The Issues Crystallize

Canadians in Battle

Lord Strathcona’s Horse

Trooper, Strathcona’s Horse,  February 1900

Caption: Trooper, Strathcona’s Horse, February 1900

All the Canadians present in South Africa in the spring of 1900 were still far from representative of the total human effort Canada contributed to that war. Other units would go there, some of which were not raised by the Canadian government. At his own expense, Lord Strathcona and Mount Royal, Canada's High Commissioner to London, recruited a regiment of mounted rifles comprising 537 officers and men in Manitoba, British Columbia and the Northwest Territories. Lord Strathcona's Horse would be placed under the command of Lieutenant-Colonel S.B. Steele of the Mounted Police. Strathcona himself paid to recruit, organize, equip and transport the men to South Africa. He also made up the difference between the British soldiers' pay assumed by Britain and the rate Canada paid its professionals. In South Africa the unit went as far as Mozambique to cut Boer communications extending to Delagoa Bay, though without success. It then joined Sir Redvers Buller's campaign in Natal. In a skirmish under heavy fire, Sergeant A.H.L. Richardson daringly risked exposure as he retraced his steps to bring out his wounded. This act of heroism earned him the Victoria Cross.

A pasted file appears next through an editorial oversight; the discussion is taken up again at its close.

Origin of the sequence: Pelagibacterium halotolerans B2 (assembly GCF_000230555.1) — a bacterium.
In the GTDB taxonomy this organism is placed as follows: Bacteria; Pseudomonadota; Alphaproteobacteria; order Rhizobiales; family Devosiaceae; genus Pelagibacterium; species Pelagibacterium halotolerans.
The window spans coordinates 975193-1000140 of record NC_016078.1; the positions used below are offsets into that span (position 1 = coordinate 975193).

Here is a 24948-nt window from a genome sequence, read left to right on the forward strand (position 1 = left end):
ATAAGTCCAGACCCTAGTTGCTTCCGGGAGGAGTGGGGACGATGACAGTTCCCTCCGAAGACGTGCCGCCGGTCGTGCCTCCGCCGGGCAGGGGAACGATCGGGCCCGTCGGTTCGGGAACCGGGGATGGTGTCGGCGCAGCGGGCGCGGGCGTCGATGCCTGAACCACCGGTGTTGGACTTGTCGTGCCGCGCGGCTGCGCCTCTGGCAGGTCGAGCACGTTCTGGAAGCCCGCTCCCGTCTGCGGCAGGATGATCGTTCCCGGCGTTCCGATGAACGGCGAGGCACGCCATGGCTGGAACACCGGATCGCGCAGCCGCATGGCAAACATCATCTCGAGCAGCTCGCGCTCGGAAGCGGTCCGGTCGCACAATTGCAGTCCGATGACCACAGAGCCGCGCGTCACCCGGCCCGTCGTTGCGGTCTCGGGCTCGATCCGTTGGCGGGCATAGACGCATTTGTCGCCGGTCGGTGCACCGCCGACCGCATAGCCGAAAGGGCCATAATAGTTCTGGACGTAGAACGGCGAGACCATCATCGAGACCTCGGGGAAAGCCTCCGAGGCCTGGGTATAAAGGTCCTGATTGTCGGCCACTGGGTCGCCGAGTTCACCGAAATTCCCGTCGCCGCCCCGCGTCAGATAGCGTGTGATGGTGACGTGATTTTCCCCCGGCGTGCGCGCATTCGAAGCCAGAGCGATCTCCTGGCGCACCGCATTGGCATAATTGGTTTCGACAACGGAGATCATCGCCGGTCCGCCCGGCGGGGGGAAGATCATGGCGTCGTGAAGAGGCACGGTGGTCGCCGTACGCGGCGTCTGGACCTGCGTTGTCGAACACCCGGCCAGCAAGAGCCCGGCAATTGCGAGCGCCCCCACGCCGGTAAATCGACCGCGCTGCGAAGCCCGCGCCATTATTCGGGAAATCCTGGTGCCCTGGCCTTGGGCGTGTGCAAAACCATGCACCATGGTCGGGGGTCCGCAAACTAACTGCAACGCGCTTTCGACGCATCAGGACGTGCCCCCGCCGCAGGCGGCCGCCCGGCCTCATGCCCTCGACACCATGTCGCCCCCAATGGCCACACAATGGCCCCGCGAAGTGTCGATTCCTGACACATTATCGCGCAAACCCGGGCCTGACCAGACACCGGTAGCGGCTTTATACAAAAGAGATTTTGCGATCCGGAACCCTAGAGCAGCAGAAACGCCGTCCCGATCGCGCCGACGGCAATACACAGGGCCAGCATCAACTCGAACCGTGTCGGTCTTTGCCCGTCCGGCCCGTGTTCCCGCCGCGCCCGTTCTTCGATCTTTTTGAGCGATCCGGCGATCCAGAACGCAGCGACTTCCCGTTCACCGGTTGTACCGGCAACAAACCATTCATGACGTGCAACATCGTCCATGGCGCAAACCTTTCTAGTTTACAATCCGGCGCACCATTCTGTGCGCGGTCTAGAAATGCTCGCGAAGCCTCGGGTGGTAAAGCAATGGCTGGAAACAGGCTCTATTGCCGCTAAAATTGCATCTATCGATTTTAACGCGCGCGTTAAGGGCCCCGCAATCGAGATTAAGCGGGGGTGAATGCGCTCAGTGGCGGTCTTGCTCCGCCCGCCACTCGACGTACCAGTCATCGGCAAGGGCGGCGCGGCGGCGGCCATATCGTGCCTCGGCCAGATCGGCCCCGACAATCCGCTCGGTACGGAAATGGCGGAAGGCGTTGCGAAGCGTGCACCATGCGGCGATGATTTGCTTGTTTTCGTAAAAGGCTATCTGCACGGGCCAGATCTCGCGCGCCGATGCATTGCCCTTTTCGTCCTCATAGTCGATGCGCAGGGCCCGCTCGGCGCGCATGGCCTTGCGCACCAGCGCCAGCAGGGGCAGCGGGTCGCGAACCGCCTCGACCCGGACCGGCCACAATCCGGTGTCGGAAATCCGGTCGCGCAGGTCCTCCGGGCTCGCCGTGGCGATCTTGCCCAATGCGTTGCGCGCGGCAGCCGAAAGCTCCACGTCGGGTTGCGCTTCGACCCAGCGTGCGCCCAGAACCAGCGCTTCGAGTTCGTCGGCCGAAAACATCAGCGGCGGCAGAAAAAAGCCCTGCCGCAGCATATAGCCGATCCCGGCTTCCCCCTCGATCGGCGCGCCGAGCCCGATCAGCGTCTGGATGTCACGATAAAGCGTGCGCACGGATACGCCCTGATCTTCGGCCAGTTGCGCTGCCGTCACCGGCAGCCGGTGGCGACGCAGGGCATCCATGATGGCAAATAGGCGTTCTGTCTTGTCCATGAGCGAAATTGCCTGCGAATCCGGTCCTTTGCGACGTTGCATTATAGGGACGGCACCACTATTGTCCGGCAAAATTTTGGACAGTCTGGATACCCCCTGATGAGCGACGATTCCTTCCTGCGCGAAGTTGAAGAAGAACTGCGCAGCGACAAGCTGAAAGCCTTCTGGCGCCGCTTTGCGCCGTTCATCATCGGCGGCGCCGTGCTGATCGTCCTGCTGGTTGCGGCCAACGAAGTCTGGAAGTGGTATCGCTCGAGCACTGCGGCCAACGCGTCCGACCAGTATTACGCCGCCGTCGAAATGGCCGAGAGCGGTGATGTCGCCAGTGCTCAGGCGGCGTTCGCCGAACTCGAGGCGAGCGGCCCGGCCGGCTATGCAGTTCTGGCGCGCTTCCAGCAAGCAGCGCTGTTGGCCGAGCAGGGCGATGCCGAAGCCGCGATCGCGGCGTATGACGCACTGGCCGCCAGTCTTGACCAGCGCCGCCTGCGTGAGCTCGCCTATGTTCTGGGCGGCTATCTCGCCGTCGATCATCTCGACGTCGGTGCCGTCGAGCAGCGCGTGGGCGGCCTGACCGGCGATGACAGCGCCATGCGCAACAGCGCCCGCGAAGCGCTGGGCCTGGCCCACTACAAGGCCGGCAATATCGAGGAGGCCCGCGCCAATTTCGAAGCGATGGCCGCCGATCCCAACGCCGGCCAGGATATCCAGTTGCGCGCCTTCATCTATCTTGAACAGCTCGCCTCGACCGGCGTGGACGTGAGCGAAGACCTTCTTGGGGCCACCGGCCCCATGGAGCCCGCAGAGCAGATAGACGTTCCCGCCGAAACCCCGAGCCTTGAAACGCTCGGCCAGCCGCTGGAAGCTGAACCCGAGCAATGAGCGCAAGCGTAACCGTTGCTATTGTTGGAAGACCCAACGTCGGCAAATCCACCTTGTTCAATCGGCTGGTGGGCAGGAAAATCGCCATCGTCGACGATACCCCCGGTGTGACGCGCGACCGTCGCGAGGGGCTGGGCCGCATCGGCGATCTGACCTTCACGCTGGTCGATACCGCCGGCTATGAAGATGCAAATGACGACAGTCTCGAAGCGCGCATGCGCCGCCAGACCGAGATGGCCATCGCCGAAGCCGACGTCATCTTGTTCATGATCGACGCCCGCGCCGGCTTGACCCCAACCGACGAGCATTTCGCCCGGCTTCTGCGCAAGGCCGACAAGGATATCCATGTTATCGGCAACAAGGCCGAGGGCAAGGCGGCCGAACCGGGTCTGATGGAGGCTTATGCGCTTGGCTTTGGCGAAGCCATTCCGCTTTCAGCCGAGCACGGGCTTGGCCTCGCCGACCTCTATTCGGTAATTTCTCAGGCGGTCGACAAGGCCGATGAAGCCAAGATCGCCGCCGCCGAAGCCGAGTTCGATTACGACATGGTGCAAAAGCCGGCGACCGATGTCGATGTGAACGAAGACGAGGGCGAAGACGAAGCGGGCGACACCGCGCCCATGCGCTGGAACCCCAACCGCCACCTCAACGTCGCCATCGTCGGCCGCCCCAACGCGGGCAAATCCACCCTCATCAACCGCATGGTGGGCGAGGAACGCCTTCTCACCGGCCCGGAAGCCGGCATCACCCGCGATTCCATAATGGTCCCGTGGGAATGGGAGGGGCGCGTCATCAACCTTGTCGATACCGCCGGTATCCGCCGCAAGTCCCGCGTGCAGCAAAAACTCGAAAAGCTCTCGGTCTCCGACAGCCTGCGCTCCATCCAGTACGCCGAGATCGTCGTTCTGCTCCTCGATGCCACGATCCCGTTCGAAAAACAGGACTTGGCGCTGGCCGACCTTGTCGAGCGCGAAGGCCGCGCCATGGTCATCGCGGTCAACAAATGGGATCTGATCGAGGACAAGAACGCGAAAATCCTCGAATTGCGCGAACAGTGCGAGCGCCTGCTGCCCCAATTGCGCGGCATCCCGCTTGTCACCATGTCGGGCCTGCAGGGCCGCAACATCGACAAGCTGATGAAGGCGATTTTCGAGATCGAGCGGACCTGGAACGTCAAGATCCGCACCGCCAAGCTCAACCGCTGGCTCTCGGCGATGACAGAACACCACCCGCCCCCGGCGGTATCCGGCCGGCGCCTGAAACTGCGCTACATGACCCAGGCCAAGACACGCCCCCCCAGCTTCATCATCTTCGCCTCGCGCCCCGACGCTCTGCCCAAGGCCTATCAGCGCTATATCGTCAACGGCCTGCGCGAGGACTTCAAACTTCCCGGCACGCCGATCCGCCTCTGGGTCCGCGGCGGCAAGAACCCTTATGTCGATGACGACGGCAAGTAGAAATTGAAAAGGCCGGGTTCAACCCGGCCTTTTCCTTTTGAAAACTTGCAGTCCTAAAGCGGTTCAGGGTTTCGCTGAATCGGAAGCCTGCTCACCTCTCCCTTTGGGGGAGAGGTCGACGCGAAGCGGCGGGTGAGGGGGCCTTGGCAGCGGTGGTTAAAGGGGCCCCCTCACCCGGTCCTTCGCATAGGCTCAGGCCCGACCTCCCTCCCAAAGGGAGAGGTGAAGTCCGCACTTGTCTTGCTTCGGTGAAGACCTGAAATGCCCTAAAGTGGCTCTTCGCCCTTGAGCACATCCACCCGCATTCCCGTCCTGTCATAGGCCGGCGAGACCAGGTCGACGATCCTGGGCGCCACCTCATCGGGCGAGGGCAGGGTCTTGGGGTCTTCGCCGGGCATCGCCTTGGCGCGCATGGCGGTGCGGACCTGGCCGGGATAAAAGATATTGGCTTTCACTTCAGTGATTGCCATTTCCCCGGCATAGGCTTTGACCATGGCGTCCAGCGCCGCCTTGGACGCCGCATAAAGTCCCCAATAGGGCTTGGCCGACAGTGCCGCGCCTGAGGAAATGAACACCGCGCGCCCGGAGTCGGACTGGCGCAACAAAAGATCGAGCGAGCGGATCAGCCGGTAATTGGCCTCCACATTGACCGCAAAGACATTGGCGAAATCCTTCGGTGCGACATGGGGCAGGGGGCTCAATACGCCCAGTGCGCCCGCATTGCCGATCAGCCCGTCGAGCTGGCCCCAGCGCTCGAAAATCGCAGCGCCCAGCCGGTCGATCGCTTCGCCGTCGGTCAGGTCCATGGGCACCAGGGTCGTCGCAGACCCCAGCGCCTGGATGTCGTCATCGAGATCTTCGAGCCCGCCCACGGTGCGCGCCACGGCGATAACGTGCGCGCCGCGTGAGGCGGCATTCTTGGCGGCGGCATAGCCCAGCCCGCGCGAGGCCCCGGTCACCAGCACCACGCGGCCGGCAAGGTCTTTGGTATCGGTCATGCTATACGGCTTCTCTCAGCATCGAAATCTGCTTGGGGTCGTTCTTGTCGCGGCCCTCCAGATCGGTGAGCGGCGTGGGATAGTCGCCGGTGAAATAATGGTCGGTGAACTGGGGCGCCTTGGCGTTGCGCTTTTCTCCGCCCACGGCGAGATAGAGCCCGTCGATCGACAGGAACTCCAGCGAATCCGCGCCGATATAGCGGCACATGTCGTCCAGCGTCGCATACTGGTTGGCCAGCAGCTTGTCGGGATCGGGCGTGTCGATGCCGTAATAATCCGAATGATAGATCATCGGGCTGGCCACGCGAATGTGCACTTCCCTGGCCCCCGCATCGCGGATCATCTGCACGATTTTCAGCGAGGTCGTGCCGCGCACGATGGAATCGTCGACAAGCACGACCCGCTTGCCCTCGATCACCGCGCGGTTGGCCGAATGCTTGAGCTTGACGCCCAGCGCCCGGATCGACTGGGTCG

To adjust to the war of raids which typified the fighting in South Africa towards the second half of the year 1900, the British forces frequently relied on small groups of mounted men. Every time Britain requested the recruitment of mounted police to maintain peace in various areas of the country, Canada acquiesced. More than 1,000 men were thus recruited for a three-year term and organized into 12 platoons of South African police. Some of these recruits had been in earlier Canadian contingents and returned to service for Britain when their initial contracts expired. Upon recruitment, in any case, they were all in excellent physical condition and knew how to ride a horse.

Additional Images

Officer, Strathcona’s Horse, circa 1902